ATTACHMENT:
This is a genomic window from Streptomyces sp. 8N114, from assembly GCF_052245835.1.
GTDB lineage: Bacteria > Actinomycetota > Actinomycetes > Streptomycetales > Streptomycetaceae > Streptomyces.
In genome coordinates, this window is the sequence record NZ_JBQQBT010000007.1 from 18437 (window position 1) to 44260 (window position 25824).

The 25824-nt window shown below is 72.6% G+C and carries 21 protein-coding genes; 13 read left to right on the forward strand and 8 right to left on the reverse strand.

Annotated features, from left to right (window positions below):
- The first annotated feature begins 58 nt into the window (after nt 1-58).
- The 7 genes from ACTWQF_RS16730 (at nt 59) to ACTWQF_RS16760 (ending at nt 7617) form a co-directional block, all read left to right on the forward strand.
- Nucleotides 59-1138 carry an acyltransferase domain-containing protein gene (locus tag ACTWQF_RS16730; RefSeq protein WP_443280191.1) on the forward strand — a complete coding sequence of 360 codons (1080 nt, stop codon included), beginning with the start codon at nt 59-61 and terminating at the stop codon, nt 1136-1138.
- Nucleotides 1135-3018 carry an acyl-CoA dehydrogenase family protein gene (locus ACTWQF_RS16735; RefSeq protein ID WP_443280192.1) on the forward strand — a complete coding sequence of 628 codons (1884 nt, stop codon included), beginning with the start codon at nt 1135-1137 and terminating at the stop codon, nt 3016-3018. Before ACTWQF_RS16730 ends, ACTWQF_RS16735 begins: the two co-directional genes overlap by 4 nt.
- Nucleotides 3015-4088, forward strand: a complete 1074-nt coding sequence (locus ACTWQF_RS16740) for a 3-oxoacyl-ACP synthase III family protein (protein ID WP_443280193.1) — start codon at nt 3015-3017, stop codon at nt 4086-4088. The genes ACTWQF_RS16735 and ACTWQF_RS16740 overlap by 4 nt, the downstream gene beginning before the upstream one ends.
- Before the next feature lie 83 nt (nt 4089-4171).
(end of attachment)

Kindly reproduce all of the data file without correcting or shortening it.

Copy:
This is a genomic window from Streptomyces sp. 8N114, from assembly GCF_052245835.1.
GTDB lineage: Bacteria > Actinomycetota > Actinomycetes > Streptomycetales > Streptomycetaceae > Streptomyces.
In genome coordinates, this window is the sequence record NZ_JBQQBT010000007.1 from 18437 (window position 1) to 44260 (window position 25824).

The 25824-nt window shown below is 72.6% G+C and carries 21 protein-coding genes; 13 read left to right on the forward strand and 8 right to left on the reverse strand.

Annotated features, from left to right (window positions below):
- The first annotated feature begins 58 nt into the window (after nt 1-58).
- The 7 genes from ACTWQF_RS16730 (at nt 59) to ACTWQF_RS16760 (ending at nt 7617) form a co-directional block, all read left to right on the forward strand.
- Nucleotides 59-1138 carry an acyltransferase domain-containing protein gene (locus tag ACTWQF_RS16730; RefSeq protein WP_443280191.1) on the forward strand — a complete coding sequence of 360 codons (1080 nt, stop codon included), beginning with the start codon at nt 59-61 and terminating at the stop codon, nt 1136-1138.
- Nucleotides 1135-3018 carry an acyl-CoA dehydrogenase family protein gene (locus ACTWQF_RS16735; RefSeq protein ID WP_443280192.1) on the forward strand — a complete coding sequence of 628 codons (1884 nt, stop codon included), beginning with the start codon at nt 1135-1137 and terminating at the stop codon, nt 3016-3018. Before ACTWQF_RS16730 ends, ACTWQF_RS16735 begins: the two co-directional genes overlap by 4 nt.
- Nucleotides 3015-4088, forward strand: a complete 1074-nt coding sequence (locus ACTWQF_RS16740) for a 3-oxoacyl-ACP synthase III family protein (protein ID WP_443280193.1) — start codon at nt 3015-3017, stop codon at nt 4086-4088. The genes ACTWQF_RS16735 and ACTWQF_RS16740 overlap by 4 nt, the downstream gene beginning before the upstream one ends.
- Before the next feature lie 83 nt (nt 4089-4171).